Religious beliefs and practices influence two-thirds of the world’s population. People who practice religion are more likely to care about their neighbors, volunteer for charity, and help those with mental illness or addictions. They are less prone to out-of-wedlock births, divorce, and murder than the general population. Regular spiritual practice has also been linked to better health, learning, and economic well-being. And it can reduce problems like prejudice and anxiety. But it is difficult to define religion, and many definitions fall short.
Most definitions involve some belief in a supernatural or spiritual dimension, but it is also possible to have a religion without any such beliefs. Almost all religions share some common features, such as a community and place of worship; sacred actions or rituals; a code of ethical behavior; a holy book; a priesthood or clergy to lead the group; and a founder or leader who gains godlike status.
Psychologists and neuroscientists argue that humans need religion because it answers important emotional needs. It provides a sense of meaning and purpose to life and helps us cope with uncontrollable forces such as death. It offers hope for a future after death and an afterlife with a loving creator who watches over humanity.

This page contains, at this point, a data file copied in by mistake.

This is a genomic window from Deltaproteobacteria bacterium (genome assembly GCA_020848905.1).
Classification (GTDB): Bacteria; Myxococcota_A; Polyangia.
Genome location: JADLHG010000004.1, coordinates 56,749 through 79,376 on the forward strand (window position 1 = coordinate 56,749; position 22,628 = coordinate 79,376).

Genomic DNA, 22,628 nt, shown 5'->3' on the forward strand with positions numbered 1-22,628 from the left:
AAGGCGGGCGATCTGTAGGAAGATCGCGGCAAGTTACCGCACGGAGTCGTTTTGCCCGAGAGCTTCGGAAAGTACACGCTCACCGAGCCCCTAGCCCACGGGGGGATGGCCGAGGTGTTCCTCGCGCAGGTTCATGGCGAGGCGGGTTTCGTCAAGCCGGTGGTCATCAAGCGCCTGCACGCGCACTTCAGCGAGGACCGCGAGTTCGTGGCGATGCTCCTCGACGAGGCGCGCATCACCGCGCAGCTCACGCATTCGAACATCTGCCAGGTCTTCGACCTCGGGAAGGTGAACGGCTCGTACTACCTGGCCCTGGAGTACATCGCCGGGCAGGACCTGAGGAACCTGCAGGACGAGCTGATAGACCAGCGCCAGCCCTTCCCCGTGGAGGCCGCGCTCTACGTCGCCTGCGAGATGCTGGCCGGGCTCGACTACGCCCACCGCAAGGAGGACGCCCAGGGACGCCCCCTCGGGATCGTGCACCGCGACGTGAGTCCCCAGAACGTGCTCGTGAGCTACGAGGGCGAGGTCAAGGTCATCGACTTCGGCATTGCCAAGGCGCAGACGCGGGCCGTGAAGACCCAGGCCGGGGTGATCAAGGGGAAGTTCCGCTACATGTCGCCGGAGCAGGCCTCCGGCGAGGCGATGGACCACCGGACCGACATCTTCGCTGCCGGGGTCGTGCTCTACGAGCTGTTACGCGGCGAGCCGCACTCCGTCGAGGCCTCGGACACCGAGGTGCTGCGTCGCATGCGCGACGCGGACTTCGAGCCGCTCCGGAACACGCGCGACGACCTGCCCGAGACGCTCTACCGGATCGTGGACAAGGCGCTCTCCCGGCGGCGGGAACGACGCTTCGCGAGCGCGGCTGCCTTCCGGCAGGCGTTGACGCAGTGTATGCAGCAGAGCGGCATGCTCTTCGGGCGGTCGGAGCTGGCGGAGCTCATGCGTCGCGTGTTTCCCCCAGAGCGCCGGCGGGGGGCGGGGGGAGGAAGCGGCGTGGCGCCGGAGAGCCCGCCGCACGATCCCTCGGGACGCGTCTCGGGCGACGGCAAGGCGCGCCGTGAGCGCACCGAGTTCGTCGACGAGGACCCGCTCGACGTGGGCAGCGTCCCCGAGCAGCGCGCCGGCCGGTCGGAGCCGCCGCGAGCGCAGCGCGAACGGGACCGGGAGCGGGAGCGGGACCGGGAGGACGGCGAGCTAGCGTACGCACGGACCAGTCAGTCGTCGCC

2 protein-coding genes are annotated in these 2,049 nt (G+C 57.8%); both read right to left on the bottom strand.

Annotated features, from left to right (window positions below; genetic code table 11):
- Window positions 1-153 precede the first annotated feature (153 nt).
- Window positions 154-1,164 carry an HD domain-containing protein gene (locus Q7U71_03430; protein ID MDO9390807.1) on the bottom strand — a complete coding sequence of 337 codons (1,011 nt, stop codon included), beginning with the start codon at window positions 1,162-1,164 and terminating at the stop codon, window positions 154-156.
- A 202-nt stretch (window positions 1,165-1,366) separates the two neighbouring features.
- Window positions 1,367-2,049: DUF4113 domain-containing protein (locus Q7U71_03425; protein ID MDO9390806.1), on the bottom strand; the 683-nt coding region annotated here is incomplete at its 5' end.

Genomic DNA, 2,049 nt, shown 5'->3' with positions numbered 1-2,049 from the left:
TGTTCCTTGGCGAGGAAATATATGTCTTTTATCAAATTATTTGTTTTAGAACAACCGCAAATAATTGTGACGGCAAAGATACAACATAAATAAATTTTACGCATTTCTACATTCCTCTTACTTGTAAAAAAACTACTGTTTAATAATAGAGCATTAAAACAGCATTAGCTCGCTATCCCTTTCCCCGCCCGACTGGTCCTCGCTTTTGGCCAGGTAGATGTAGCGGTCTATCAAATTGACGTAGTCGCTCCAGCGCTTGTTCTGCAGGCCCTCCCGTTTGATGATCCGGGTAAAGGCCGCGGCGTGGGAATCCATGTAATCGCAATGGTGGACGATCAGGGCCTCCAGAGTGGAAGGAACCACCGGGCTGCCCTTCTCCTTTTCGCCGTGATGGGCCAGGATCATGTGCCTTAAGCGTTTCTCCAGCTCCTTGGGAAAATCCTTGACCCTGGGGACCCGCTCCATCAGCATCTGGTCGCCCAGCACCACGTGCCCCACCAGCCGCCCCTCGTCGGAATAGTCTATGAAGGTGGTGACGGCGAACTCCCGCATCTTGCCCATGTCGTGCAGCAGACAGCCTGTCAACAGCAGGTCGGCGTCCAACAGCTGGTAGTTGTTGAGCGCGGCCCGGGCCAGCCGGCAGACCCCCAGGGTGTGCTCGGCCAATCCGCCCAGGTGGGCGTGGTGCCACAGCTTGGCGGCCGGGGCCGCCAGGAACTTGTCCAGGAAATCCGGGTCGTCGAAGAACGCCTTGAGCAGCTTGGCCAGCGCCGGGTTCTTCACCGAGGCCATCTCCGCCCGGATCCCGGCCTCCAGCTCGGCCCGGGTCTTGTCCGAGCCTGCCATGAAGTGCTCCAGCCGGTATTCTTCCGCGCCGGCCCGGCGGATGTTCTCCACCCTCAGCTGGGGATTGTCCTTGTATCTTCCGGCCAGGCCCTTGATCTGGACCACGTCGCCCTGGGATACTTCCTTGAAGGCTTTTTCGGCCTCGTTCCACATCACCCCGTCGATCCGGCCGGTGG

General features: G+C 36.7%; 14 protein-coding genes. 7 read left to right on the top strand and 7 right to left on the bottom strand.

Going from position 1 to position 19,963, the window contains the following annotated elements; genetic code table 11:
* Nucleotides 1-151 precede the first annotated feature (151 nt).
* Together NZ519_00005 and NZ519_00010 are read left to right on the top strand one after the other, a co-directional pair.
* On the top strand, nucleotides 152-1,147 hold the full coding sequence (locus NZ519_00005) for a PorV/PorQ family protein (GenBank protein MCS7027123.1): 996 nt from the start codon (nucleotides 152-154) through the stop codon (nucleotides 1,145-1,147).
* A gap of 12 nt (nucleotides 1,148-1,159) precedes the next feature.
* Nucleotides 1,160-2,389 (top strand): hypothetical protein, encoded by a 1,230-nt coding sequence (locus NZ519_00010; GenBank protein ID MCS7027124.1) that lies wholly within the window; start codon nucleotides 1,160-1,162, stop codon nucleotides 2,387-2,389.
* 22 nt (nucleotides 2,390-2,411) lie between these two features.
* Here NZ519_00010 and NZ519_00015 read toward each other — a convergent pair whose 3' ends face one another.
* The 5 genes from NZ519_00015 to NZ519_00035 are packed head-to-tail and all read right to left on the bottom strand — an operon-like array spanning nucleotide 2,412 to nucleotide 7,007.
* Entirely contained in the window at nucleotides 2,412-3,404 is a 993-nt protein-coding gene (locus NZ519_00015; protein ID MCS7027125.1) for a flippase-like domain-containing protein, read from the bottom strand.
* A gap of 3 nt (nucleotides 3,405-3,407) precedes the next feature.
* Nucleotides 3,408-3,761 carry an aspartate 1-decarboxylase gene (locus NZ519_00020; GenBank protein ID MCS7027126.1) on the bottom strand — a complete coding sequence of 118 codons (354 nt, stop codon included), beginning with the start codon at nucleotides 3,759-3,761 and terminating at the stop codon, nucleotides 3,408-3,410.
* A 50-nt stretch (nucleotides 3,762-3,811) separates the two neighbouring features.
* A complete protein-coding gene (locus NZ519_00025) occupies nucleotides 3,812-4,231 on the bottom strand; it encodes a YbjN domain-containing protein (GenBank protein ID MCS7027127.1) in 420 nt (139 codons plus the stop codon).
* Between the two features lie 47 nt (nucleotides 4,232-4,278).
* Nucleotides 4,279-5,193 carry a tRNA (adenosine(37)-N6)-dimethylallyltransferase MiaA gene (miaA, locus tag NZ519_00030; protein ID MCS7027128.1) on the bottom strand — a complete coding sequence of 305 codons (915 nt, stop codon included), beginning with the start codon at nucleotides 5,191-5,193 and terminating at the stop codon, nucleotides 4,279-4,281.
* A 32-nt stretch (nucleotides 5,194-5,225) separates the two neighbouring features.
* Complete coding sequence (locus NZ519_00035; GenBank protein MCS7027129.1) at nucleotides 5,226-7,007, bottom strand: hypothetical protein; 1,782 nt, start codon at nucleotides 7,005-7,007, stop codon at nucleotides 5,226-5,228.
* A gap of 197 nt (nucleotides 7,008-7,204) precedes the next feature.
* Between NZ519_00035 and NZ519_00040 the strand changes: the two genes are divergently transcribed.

Other scholars are pushing for a more functional definition of religion that drops the belief in unusual realities and instead defines it as whatever practices unite a group of individuals into a moral community (whether or not those practices involve belief in any such reality). This approach is similar to the one taken by Emil Durkheim, who defined religion as whatever set of social functions it serves in a society, even when that society does not believe in any extraordinary or supernatural reality.